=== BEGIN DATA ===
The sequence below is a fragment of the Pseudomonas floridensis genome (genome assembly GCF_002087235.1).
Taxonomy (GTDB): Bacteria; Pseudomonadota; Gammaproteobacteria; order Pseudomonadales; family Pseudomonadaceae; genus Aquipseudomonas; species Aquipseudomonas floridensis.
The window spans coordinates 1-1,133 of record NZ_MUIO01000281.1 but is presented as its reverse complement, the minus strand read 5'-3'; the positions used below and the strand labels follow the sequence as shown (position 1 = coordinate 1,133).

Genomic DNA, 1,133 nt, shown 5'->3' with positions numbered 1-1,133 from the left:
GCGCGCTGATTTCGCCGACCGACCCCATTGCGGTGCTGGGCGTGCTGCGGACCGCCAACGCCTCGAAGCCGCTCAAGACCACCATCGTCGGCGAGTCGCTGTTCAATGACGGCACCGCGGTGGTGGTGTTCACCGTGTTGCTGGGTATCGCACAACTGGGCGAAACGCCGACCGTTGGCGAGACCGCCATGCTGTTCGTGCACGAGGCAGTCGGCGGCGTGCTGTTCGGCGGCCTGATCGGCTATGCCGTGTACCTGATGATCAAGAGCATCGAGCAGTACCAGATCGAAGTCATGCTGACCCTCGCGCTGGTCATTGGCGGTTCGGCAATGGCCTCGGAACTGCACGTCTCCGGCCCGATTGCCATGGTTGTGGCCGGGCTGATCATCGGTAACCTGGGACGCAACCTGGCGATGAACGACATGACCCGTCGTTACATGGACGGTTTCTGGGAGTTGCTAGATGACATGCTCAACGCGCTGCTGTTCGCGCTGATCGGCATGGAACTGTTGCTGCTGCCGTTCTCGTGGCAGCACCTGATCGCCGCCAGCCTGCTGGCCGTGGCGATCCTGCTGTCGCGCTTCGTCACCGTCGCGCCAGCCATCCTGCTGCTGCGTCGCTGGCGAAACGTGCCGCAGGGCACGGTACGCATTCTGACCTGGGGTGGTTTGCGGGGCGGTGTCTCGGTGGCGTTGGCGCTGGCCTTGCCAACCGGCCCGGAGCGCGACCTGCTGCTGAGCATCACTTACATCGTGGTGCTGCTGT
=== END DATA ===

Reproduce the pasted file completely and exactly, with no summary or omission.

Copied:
The sequence below is a fragment of the Pseudomonas floridensis genome (genome assembly GCF_002087235.1).
Taxonomy (GTDB): Bacteria; Pseudomonadota; Gammaproteobacteria; order Pseudomonadales; family Pseudomonadaceae; genus Aquipseudomonas; species Aquipseudomonas floridensis.
The window spans coordinates 1-1,133 of record NZ_MUIO01000281.1 but is presented as its reverse complement, the minus strand read 5'-3'; the positions used below and the strand labels follow the sequence as shown (position 1 = coordinate 1,133).

Genomic DNA, 1,133 nt, shown 5'->3' with positions numbered 1-1,133 from the left:
GCGCGCTGATTTCGCCGACCGACCCCATTGCGGTGCTGGGCGTGCTGCGGACCGCCAACGCCTCGAAGCCGCTCAAGACCACCATCGTCGGCGAGTCGCTGTTCAATGACGGCACCGCGGTGGTGGTGTTCACCGTGTTGCTGGGTATCGCACAACTGGGCGAAACGCCGACCGTTGGCGAGACCGCCATGCTGTTCGTGCACGAGGCAGTCGGCGGCGTGCTGTTCGGCGGCCTGATCGGCTATGCCGTGTACCTGATGATCAAGAGCATCGAGCAGTACCAGATCGAAGTCATGCTGACCCTCGCGCTGGTCATTGGCGGTTCGGCAATGGCCTCGGAACTGCACGTCTCCGGCCCGATTGCCATGGTTGTGGCCGGGCTGATCATCGGTAACCTGGGACGCAACCTGGCGATGAACGACATGACCCGTCGTTACATGGACGGTTTCTGGGAGTTGCTAGATGACATGCTCAACGCGCTGCTGTTCGCGCTGATCGGCATGGAACTGTTGCTGCTGCCGTTCTCGTGGCAGCACCTGATCGCCGCCAGCCTGCTGGCCGTGGCGATCCTGCTGTCGCGCTTCGTCACCGTCGCGCCAGCCATCCTGCTGCTGCGTCGCTGGCGAAACGTGCCGCAGGGCACGGTACGCATTCTGACCTGGGGTGGTTTGCGGGGCGGTGTCTCGGTGGCGTTGGCGCTGGCCTTGCCAACCGGCCCGGAGCGCGACCTGCTGCTGAGCATCACTTACATCGTGGTGCTGCTGT